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Web 2.0 Bibliographical Management roundup

Since I use multiple computers, my dream is to manage my bibliographical information online. I haven’t yet found a Web 2.0 (as in a central online solution) to successfully manage all of my bibliographical information. But I haven’t yet given up hope!

These are the various solutions I’ve found thus far. Perhaps they may be of help to others:

CiteULike
Connotea
Easy Bib (they also offer the more powerful paid MyBib Pro, which I’m considering)
RefWorks

Any other suggestions?

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Filed under: Academia, Bibliographies, Bibliography, Computer, Online, Reading, Research, Software, Thesis, Tools, Web

4 Responses

  1. Michael Dunn says:

    I keep my bibliographic databases (along with all my other projects) in cvs so that I can keep them current on all my computers. The databases themselves are in bibtex format (very useful: google scholar will let you import citations in bibtex format, see “scholar preferences”).

    I interact with the databases using JabRef, an open source, multiplatform bibliographic database manager. JabRef lets you copy references as rtf if you want to use them in a wordprocessor, and there many tools to generate other formats (e.g. html) from bibtex, and it is also easy to import other formats into bibtex.

    This system is simple and robust, since it’s based around plain text and well established technologies.

  2. Rick says:

    I recommend you check out wikindx before making a decision. It’s kind of like a wiki for reference information, based around BibTeX, and much more “relational” than other similar software, in that you can click around sources, quotes, and keywords freely. You can even start an exploration by asking the database to serve up a random quote or paraphrase. You can make your database closed to non-members, or, in the wiki spirit, invite the general public to help build your database. It also has a built in RTF text editor with a simple method for citing papers.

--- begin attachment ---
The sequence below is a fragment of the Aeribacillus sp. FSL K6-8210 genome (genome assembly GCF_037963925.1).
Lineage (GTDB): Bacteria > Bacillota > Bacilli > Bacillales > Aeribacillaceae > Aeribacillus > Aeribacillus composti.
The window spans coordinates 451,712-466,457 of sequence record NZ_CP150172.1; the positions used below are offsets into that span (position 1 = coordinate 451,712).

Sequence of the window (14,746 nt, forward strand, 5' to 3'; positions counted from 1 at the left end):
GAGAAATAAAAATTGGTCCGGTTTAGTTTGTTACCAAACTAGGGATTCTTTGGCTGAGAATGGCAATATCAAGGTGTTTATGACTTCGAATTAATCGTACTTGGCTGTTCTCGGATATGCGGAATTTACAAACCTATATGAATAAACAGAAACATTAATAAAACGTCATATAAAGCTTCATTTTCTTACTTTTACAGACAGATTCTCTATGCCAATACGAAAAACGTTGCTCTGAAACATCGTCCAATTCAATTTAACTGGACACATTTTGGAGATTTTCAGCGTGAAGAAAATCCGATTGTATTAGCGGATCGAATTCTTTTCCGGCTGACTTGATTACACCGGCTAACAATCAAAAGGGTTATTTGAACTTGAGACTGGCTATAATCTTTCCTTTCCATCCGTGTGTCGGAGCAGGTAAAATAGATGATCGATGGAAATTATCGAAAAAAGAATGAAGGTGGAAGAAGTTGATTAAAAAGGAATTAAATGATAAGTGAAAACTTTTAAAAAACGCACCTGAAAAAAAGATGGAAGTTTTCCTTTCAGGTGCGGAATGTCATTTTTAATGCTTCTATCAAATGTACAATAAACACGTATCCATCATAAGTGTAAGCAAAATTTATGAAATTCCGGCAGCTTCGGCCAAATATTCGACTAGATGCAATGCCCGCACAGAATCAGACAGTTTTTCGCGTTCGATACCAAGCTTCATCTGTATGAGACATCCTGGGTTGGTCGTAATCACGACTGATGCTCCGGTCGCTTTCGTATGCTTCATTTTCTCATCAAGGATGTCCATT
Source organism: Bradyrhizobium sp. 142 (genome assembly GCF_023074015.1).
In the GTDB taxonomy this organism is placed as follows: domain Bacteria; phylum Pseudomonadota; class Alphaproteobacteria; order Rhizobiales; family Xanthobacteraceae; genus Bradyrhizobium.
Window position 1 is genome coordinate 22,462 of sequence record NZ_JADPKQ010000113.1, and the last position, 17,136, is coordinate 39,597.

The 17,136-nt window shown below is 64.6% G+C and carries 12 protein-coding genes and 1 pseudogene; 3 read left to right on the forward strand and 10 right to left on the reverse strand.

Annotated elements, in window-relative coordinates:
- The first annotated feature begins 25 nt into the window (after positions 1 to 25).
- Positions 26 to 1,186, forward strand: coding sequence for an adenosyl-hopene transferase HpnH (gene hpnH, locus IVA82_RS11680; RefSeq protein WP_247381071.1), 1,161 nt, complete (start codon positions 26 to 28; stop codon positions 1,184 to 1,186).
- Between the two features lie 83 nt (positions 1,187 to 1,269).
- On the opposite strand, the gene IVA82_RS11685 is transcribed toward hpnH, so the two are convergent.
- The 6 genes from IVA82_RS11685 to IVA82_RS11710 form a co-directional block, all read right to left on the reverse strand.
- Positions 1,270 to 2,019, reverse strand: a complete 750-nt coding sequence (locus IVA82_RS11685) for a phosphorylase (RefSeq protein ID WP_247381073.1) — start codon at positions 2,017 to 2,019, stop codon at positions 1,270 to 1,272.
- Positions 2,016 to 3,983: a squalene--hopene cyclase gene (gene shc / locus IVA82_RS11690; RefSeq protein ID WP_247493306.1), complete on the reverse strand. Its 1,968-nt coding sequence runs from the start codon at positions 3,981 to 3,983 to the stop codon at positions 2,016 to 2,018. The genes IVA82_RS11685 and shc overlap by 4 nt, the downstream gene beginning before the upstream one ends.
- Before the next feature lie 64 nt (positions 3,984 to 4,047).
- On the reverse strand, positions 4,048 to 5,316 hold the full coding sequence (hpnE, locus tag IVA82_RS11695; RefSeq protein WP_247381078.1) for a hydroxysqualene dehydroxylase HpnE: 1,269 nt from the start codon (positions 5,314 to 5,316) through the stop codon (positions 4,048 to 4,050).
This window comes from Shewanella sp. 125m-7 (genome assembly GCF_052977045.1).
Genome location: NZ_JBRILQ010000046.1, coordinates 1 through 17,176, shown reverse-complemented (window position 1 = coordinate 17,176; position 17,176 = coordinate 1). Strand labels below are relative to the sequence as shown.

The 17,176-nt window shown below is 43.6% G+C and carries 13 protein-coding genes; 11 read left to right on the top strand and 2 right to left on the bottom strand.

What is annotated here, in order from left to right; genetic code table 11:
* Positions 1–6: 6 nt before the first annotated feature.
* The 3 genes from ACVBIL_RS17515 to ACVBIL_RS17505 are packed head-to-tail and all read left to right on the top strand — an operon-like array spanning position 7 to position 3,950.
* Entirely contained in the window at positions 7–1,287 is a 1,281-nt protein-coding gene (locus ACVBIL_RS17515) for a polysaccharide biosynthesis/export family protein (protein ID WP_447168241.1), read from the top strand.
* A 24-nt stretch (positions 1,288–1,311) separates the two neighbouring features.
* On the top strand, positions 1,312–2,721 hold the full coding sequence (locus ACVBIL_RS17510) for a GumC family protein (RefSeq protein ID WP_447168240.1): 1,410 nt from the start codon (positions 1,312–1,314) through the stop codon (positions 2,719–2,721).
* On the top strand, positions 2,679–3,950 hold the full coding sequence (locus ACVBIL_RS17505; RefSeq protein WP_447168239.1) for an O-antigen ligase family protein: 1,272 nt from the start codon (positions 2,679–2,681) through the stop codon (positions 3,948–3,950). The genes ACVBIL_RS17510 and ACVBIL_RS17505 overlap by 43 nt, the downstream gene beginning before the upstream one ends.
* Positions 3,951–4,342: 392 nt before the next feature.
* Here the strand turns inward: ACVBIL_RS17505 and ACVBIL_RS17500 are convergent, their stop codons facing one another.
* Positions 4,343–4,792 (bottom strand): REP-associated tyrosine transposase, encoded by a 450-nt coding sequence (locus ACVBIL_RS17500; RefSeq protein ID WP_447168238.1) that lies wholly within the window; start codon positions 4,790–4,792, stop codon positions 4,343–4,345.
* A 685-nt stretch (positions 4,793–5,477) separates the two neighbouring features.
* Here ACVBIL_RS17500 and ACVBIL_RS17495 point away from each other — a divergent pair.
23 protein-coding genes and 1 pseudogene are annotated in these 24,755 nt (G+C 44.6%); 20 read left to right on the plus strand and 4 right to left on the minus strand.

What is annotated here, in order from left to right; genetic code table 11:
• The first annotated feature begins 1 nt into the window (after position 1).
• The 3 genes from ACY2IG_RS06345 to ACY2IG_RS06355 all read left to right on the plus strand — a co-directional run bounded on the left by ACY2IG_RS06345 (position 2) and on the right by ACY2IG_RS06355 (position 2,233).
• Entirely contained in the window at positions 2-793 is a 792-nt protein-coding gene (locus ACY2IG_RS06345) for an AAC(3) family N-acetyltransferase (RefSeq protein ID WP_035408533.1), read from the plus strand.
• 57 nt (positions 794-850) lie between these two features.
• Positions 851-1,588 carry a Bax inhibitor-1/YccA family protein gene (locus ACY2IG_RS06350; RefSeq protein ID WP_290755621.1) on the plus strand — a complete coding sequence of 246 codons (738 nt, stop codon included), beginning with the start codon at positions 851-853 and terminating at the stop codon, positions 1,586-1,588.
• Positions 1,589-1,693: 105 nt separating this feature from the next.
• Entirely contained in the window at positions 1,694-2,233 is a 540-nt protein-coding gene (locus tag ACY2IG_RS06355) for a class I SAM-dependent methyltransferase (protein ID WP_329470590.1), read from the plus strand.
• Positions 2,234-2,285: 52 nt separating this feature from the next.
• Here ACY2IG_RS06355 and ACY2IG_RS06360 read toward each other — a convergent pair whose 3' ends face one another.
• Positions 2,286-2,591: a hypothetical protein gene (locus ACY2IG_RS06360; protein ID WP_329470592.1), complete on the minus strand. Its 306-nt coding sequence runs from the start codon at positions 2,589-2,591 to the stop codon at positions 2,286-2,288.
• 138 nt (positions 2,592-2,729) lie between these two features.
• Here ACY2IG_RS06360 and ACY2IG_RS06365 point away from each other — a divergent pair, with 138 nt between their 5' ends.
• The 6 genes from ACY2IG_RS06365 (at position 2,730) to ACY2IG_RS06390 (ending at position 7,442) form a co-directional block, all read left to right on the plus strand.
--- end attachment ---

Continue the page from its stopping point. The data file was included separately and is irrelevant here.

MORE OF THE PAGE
A possible drawback is that you have to install it yourself on a server with PHP and MySQL. Data entry isn’t as fast as it could be; a good start would be to export your CiteULike library to BibTeX and import it to wikindx.

    Wikindx is available on sourceforge.

    Good luck, and please post again on this topic whenever you have time. I’m keenly iterested in anything you have to say.

  3. […] After my last post, two helpful commenters suggested some further tools to consider for managing references. […]

  4. Hi,

    I use wikindx (obviously as I wrote it) for my PhD using exclusively the integrated word processor. The only time my thesis will touch an external word processor is when I compile my separate chapters into one having exported them as RTF files.

    The strength of word processor is its importaion of quotes, paraphrases etc. (with appropriate citation tag appended) and the automatic citation formatting with appended bibliography. Imagine Journal A, requiring APA style rejects your article. At the click of a button you can reformat it to Chicago for Journal B.

    Of course, being a web application, it’s accessible from any networked computer. I also believe if offers far more ways than any other similar software to sort and sift through both references and their metadata (quotes, paraphrases, ideas etc.).

    Even though Rick, chasing him through various blogs ;), keeps saying it’s based around bibtex, it’s not. Yes, you can export and import bibtex. But if offers a lot more than bibtex which is extremely restricted and more or less useless for those of us working in the humanities.

    I believe the citation and bibliographic formatting it offers is far more powerful and flexible than anything else and you can always create and edit your own citation styles.

    Mark Grimshaw (WIKINDX Chief Factotum).

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